How Women in Afghanistan are Challenging Gender Roles with Bikes

What if you were told you could not ride a bike because you're a woman? What if your younger sister wasn’t allowed to ride? What if every single woman in your family was kept away from bicycles simply because riding them was seen as immoral?

What if you were told you could not ride a bike because you're a woman? What if your younger sister wasn’t allowed to ride? What if every single woman in your family was kept away from bicycles simply because riding them was seen as immoral?

While most of us have the luxury of being able to head out on two wheels whenever we want to, for the women of Afghanistan, the world of two wheels is reserved for men. Riding a bicycle is a taboo and a sign of immorality. Something so simple—a means of transportation that so many of us take for granted—is off-limits if you’re a female.

But that is changing.

Despite the cultural taboo of females on bicycles, there is an Afghan Women’s National Cycling Team in Kabul. These women who challenge their country’s gender expectations by riding are the subjects of an upcoming film called Afghan Cycles (Let Media). Earlier this year, co-directors Sarah Menzies and Whitney Connor Clapper travelled with Mountain2Mountain Executive Director Shannon Galpin to Afghanistan with a stash of cameras and more than 350 pounds of bike gear. The goal was to document these amazing, courageous women, but also to provide support for what is hopefully a growing movement.


Based in Colorado, Galpin is an avid mountain biker and her organization works to advance women’s rights, both in the United States and Afghanistan. For her, cycling and women’s empowerment go hand-in-hand. “The bicycle is used as a vehicle for social justice around the world, decreasing gender violence, increasing access to education and health care, by providing the freedom of mobility," she says. "Not to mention the pure joy of the wind in your face as you pedal.”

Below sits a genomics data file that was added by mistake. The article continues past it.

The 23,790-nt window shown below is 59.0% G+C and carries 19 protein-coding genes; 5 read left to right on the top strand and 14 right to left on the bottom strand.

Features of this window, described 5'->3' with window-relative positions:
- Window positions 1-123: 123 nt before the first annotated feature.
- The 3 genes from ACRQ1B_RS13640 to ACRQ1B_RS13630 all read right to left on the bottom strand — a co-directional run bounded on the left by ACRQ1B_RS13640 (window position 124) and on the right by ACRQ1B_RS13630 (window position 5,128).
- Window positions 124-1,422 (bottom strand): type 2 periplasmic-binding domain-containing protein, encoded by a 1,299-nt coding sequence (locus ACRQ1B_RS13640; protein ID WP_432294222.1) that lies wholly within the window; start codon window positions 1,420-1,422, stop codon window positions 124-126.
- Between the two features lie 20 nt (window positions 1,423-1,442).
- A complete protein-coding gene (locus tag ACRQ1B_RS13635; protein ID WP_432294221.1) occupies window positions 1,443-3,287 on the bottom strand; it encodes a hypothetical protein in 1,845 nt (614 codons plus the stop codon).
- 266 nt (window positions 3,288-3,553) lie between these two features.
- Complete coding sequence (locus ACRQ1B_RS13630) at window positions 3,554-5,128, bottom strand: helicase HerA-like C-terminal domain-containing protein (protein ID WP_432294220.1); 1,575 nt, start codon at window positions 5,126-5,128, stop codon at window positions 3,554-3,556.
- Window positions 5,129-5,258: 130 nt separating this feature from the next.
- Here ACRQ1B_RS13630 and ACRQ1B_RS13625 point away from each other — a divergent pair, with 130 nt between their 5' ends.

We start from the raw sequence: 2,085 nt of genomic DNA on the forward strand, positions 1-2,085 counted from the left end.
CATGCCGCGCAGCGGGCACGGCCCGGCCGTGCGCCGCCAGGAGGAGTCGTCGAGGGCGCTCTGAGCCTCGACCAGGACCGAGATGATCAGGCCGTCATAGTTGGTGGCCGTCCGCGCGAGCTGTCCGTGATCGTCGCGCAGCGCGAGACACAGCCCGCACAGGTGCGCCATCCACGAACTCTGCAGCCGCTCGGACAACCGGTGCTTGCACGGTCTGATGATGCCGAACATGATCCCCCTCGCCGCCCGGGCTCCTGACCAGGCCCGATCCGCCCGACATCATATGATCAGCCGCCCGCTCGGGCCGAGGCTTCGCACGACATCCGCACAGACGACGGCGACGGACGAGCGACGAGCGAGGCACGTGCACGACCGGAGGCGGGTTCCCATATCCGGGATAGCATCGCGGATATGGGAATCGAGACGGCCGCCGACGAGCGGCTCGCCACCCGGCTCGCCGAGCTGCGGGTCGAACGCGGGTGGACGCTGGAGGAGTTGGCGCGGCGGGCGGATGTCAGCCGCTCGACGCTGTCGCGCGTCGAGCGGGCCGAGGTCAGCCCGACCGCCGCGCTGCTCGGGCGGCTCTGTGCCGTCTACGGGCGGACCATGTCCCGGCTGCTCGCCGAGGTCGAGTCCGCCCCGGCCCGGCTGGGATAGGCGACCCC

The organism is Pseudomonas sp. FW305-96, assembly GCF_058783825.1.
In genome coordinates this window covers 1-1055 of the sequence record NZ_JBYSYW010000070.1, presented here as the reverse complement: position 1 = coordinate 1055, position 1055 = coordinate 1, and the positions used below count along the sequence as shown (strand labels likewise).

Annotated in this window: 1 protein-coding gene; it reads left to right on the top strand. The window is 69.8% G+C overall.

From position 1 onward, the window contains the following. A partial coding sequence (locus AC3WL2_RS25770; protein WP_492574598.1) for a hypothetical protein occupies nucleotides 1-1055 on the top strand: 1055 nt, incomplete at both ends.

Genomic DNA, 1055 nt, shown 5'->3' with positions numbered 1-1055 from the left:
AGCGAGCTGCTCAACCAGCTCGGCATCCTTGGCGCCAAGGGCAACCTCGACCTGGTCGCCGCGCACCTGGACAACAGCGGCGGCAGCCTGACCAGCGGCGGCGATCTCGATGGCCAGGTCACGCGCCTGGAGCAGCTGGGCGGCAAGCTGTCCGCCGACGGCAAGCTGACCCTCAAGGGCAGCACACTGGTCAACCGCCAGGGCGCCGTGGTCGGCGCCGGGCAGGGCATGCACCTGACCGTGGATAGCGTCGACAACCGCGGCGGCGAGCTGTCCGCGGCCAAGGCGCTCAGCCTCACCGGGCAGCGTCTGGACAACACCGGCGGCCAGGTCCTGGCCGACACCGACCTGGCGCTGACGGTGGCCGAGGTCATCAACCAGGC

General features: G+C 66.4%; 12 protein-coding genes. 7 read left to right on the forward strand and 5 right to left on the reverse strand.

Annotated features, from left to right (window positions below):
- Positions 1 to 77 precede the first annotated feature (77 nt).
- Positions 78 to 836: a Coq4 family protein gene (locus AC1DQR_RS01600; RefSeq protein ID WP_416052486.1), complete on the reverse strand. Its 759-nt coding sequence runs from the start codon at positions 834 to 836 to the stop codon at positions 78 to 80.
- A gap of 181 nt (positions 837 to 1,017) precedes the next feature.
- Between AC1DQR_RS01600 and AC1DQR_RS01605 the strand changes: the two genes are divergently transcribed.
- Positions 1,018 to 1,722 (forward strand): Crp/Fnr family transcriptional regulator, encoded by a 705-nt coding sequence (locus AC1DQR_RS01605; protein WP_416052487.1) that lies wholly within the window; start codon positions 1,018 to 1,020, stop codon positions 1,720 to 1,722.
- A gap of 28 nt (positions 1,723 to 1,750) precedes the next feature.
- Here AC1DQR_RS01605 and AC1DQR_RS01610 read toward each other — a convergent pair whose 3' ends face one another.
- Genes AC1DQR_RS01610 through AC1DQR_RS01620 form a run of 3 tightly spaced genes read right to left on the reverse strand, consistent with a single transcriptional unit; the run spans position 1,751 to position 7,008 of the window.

While it’s still a taboo, there is so much excitement for cycling in Afghanistan that Galpin was asked to help build the first women’s mountain biking team and road biking team in Bamiyan, a province in central Afghanistan most often recognized in photos for the spaces in the mountainous landscape left empty when the Taliban blew out historic Buddha statues. Located high in the Hindu Kush, the region has attracted a tourist contingent for the skiing possibilities, and the protected area and influx of Western interest have made it a more progressive and safer place for women than other parts of the country. Now all it needs is a mountain biking culture, and if Galpin has anything to do with it, there’s no question that’s going to happen. “Next spring, the cycling movement for women will spread beyond the capital city of Kabul with two new teams being formed in the province of Bamiyan," she says. This includes the first-ever mountain bike team.

Galpin is no newcomer to the biking possibilities that Afghanistan holds; she herself was the first woman to mountain bike across the Panjshir Valley in 2009 and she has biked in places all around Afghanistan. But if these courageous Afghan women are willing to pedal towards a brighter future, they certainly need support to do it. The national team has invitations from countries like Pakistan, India and Thailand to join international races, which requires funding. And at the very basic level, they need bicycles.

To get the new mountain biking team in Bamiyan off the ground, and to continue to provide general support for the national team, Mountain2Mountain is running a “100 Bikes by Christmas” campaign. A donation of $100 equals one bike for the new team. The organization is also collecting gear, including helmets and women’s cycling clothing, all to be distributed in spring 2014. “Almost five years ago when I became the first woman to mountain bike in Afghanistan, I repeatedly questioned the men that I met, asking 'Why can't women ride bikes?' ” Since that first ride, I have ridden in areas all around Afghanistan, each time challenging the gender barriers around biking and asking questions and sharing culture," says Galpin. "It’s my biggest joy to see that Afghan women are now riding, despite the risks, to show they are equal, and that they have the right. That cycling as a sport is emerging and that these amazing women will show the world that they dare to ride.”

As the women of Afghanistan are showing us, the bicycle can be a vehicle for empowerment and change, so let’s help pedal a revolution. To help support the Afghanistan National Women’s Cycling Team or take part in the 100 Bikes By Christmas campaign, please visit or email info[at]mountain2mountain[dot]org.

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